Learning from campaigns

Understanding how monitoring our progress and evaluating impact makes stronger campaigners ‘Monitoring and evaluation’ gets a bad rap and is often seen as the boring, end-of-project formality that has to done. But it doesn’t, and shouldn’t, have to be that way. Forget the technical words and think about what this process really means. This is about learning from what you are doing and making the changes needed to be more successful in campaigning. Monitoring how well you’re doing Monitoring or reviewing your work is an on-going process while your campaign is still happening. It gives you the chance to reflect on what you are doing and how you’re doing it, be sure you’re on track to meet your campaign goals and make any necessary changes. This is a continual process and needs honesty to be useful and bravery to be bold in dealing with problems when things aren’t going to plan. Evaluating your impact Evaluation comes at the end the project and should focus on what has changed as a result of your campaign. This can be in terms of policy or political change, impact on individuals involved and the organisation as well as the wider public. It also thinks about how you have run the campaign, what you did well and where you could have done things differently. Here is a diagram from the Advocacy Toolkit created by Peace Child International that will help make the differences between monitoring and evaluation clearer.

Figure 1: ‘Monitoring & Evaluation' activity, Advocacy Training Toolkit, Peace Child International 2012

Practical Action, The Schumacher Centre for Technology and Development, Bourton on Dunsmore, Rugby, Warwickshire, CV23 9QZ, UK T +44 (0)1926 634400 | F +44 (0)1926 634401 | E campaigns@practicalaction.org.uk | W www.practicalaction.org ______________________________________________________________________________________________ Practical Action is a registered charity and company limited by guarantee. Company Reg. No. 871954, England | Reg. Charity No.247257 | VAT No. 880 9924 76 | Patron HRH The Prince of Wales, KG, KT, GCB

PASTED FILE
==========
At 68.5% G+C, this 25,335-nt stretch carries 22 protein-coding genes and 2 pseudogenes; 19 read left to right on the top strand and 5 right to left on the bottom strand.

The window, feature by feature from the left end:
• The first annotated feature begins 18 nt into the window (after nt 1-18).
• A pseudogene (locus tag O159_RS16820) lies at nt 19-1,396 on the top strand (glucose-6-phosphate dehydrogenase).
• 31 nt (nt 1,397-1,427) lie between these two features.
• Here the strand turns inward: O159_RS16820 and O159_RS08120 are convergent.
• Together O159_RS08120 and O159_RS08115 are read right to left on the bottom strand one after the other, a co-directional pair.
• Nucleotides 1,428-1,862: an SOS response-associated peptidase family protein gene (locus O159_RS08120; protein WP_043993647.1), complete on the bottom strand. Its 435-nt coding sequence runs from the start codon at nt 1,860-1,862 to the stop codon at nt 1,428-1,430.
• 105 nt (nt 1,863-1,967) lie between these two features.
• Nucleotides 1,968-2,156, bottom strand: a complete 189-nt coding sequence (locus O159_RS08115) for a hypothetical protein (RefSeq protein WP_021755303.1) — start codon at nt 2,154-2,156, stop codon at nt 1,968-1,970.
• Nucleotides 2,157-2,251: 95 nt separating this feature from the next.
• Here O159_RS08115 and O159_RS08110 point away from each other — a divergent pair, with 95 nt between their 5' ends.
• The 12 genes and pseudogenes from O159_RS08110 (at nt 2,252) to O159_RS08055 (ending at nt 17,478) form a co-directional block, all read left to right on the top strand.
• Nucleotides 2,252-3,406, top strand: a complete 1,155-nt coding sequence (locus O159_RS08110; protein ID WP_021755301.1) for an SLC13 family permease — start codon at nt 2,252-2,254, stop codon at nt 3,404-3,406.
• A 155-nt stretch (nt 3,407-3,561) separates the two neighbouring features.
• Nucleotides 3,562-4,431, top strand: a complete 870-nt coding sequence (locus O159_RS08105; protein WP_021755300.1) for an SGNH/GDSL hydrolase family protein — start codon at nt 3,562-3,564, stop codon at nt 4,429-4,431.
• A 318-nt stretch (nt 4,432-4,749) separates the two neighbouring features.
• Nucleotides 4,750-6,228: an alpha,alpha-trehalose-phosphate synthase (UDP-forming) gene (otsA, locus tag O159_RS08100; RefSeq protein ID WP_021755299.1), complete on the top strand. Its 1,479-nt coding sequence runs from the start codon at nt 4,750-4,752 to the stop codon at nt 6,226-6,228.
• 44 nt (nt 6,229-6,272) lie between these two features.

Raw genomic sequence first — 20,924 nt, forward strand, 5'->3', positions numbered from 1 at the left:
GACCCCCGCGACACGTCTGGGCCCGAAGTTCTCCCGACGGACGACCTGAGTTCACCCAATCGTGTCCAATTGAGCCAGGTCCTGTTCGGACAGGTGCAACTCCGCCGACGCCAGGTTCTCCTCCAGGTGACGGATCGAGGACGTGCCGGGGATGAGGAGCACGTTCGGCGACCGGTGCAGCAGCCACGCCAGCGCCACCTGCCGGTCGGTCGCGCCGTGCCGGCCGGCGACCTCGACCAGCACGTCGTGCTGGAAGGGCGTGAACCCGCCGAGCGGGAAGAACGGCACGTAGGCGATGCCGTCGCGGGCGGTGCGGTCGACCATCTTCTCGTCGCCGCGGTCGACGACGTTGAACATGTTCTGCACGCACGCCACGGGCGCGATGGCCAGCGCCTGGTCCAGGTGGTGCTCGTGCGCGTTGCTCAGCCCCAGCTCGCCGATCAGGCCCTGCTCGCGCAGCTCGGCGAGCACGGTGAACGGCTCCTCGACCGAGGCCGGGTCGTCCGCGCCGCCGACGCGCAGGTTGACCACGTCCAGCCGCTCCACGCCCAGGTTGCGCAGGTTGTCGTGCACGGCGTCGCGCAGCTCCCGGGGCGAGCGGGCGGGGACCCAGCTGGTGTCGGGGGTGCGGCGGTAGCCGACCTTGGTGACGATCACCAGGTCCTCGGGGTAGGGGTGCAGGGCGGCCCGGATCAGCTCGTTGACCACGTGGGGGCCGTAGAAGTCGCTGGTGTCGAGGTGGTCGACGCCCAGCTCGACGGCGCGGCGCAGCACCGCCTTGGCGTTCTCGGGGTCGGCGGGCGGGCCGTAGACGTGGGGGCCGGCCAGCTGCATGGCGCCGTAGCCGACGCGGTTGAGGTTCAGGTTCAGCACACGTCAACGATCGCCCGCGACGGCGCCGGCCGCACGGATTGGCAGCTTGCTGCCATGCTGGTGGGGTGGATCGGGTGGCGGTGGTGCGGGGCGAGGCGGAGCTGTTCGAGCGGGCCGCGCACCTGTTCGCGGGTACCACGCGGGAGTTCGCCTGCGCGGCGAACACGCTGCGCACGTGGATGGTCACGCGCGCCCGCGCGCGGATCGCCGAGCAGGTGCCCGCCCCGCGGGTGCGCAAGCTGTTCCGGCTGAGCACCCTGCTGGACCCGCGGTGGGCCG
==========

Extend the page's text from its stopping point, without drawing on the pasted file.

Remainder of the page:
Why bother? Celebrating impact – Campaigns can have a huge impact on the individuals involved (such as new skills, knowledge, friendships, networks) and the organisation as a whole. This needs to be recognised and celebrated! Knowing what changed – Campaigners often give little time to pause and reflect. Knowing what has changed means you can see where your campaigning strengthens lie and where you are making a difference. This is often is places you hadn’t expected! Taking action to be effective – Even if you have strong, well thought through plans, circumstances change and often campaigns need to change course or review their strategy. This is a healthy process and stops you marching down the wrong street just because it’s the one you agreed to before. Learning from mistakes – Even if you achieved your goals, campaigns always make mistakes and understanding what went wrong is crucial to preventing you – and others – from making similar mistakes again. An honest approach to campaigning – If we’re spending money, asking volunteers to give up their time and mobilising supporters, you have a responsibility to be open and honest with what you’re doing and how you’re doing it and sharing your learning with the wider movement. What to think about There will be many things that need to be considered and some will be specific to your campaign, style of working, organisational structure and campaign aim. While the questions may change (be as creative as you like!), these four areas should be thought about in both monitoring and evaluation: What changed? What impact has your campaign had? What has changed as a result? Did you achieve your aims & objectives? If not, why not? If yes, what is your proof? Impact on individuals & organisations What skills have you learnt and developed? How have you changed? What do you want to develop further? What have you gained from the campaign? How has the organisation benefited? Team How well did the team work together? Did everyone have the right skills & knowledge to run the campaign? Did you have enough capacity to achieve you goals? Was it clear and positive how the group worked, made decisions and the culture it created? Was this the right way of working? Was the leadership supportive and enabling?